Whether the power is spread though the frequencies or each frequency is running at full power just depends on the design, and I don’t know what’s going on exactly with Manti. It’s kind of moot really. All that matters is how it actually performs versus the competition. Quoting Carl Moreland at the link below:

'"Mathematically, a 50% increase in drive voltage will produce a 7% increase in depth. This assumes far-field. Very close and very tiny targets can show a bigger impact.”

I'd add further that 7% is best case, and much likely to be less once the ground is accounted for.

 

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51 minutes ago, Steve Herschbach said:

The limit on transmit power is physics, not the law. Boosting TX has diminishing returns for increased battery consumption, and in bad ground it just blows back on the detector. Best example is Equinox Beach Mode 2 automatically lowering TX so the detector can function in the worst stuff.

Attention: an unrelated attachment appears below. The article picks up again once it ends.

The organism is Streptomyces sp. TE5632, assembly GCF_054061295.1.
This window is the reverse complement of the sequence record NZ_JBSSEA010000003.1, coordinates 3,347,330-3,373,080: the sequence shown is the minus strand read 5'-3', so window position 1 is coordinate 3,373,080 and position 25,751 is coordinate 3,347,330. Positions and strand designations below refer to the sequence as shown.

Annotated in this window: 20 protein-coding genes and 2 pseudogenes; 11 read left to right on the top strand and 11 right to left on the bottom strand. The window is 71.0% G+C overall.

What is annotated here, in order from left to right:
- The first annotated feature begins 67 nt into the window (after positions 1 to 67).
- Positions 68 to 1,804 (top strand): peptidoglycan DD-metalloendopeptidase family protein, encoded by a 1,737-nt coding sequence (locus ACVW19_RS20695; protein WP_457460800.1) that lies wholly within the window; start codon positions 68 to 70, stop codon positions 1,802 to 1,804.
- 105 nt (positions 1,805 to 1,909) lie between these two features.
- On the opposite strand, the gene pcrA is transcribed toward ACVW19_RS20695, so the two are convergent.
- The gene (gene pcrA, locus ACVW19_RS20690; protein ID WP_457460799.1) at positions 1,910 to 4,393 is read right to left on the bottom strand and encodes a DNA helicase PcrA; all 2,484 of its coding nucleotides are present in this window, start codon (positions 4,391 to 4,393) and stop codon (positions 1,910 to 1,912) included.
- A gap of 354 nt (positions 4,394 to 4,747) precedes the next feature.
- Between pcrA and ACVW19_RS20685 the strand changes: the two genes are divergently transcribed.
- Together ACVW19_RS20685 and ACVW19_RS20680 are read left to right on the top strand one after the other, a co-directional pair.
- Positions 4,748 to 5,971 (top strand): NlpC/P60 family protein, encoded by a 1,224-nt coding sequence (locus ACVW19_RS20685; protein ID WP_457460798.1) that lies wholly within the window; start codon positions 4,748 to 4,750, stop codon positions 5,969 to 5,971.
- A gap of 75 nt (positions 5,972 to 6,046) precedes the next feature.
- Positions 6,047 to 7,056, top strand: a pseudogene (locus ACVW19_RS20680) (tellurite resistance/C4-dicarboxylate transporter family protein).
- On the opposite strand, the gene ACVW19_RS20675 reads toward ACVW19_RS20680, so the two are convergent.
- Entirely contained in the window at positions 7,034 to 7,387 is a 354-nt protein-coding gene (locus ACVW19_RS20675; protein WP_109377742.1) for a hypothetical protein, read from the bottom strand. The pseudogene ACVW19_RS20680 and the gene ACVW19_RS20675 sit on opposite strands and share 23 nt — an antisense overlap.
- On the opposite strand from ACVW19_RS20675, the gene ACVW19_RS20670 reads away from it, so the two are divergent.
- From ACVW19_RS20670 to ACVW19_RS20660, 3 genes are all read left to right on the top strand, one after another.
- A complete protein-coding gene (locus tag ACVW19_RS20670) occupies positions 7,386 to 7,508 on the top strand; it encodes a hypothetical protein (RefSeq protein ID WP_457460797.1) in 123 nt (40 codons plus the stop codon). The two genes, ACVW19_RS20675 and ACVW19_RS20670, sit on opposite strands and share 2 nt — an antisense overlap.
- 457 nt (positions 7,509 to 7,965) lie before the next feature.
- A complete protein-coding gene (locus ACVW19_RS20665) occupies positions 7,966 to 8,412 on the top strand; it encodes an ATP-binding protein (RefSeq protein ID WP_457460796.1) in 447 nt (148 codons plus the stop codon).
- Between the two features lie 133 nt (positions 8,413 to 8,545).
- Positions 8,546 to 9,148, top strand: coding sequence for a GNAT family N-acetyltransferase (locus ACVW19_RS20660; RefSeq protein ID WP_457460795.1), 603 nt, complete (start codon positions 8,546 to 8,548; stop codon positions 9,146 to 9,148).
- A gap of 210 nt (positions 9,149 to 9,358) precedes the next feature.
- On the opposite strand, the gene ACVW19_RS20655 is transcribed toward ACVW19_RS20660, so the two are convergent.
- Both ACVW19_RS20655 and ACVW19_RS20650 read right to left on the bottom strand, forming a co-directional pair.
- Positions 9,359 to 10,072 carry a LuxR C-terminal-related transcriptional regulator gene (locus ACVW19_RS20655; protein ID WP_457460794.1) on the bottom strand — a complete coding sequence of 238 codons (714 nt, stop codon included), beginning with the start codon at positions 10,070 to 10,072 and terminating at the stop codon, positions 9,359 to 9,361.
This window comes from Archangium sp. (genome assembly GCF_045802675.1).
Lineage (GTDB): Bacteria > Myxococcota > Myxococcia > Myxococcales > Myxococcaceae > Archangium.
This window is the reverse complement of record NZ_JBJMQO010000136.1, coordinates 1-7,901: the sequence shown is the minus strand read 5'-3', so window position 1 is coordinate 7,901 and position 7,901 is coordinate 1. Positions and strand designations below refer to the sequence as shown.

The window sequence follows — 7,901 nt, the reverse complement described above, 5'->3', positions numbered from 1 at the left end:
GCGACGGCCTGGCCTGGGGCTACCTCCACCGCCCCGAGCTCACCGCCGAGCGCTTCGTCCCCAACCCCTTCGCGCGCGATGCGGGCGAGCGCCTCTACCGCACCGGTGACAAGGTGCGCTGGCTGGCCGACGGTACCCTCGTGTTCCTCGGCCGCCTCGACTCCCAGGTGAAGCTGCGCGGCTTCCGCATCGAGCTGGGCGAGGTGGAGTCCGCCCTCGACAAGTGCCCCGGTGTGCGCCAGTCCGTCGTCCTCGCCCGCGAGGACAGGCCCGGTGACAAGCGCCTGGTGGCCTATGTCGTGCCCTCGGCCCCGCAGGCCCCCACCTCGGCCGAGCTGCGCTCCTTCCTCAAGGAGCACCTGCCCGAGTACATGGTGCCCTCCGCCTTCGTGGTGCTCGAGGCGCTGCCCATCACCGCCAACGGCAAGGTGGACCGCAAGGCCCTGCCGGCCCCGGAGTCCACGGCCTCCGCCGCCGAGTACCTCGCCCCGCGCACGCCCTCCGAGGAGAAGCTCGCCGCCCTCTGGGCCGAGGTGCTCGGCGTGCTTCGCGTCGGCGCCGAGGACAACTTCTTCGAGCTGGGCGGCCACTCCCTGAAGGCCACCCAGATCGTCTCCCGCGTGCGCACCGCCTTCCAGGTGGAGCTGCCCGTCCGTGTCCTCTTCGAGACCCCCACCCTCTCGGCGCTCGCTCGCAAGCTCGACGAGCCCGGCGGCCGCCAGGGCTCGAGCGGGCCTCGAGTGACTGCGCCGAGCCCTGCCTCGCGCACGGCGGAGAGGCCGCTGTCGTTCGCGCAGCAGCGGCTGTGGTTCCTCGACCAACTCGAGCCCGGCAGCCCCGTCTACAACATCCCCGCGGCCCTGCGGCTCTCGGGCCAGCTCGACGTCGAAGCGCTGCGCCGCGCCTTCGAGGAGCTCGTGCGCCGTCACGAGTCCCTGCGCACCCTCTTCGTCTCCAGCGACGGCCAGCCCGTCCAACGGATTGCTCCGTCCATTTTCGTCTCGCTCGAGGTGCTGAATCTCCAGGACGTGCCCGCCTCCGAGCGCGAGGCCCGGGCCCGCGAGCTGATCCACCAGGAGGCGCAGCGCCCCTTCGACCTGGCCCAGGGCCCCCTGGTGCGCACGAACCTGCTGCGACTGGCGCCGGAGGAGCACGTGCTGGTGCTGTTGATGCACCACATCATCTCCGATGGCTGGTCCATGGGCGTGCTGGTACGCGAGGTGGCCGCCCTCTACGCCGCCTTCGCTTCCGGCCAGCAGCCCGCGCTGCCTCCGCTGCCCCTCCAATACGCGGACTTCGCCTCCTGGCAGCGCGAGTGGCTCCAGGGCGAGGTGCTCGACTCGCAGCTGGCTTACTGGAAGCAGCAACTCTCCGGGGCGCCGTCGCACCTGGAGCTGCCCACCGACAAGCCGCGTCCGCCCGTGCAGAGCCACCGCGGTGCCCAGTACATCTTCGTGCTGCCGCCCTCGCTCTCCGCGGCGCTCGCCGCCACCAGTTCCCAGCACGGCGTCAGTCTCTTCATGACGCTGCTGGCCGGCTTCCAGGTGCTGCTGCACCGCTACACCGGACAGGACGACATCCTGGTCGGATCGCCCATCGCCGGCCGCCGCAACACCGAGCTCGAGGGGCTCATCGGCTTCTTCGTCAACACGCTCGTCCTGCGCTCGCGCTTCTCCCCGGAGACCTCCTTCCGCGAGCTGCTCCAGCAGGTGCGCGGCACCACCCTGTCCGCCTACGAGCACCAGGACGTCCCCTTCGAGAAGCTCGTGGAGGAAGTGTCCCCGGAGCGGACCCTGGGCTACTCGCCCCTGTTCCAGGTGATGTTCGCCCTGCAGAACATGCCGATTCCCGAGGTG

Thanks for your thoroughness Steve.

I read your post that you linked. The one titled "Selectable frequency and multi frequency". Umm ya, a rabbit hole indeed! I enjoy knowing as much as I can about how detectors work, but I don't want to get that deep into 🙂 

So without wanting to get into that any further, I just have 1 last basic question:

If transmit power is so high that it causes that "blowback", can that blowback be reduced by decreasing the receivers gain, instead of reducing transmit power?

 

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9 minutes ago, Digalicious said:

Thanks for your thoroughness Steve.

I read your post that you linked. The one titled "Selectable frequency and multi frequency". Umm ya, a rabbit hole indeed! I enjoy knowing as much as I can about how detectors work, but I don't want to get that deep into 🙂 

So without wanting to get into that any further, I just have 1 last basic question: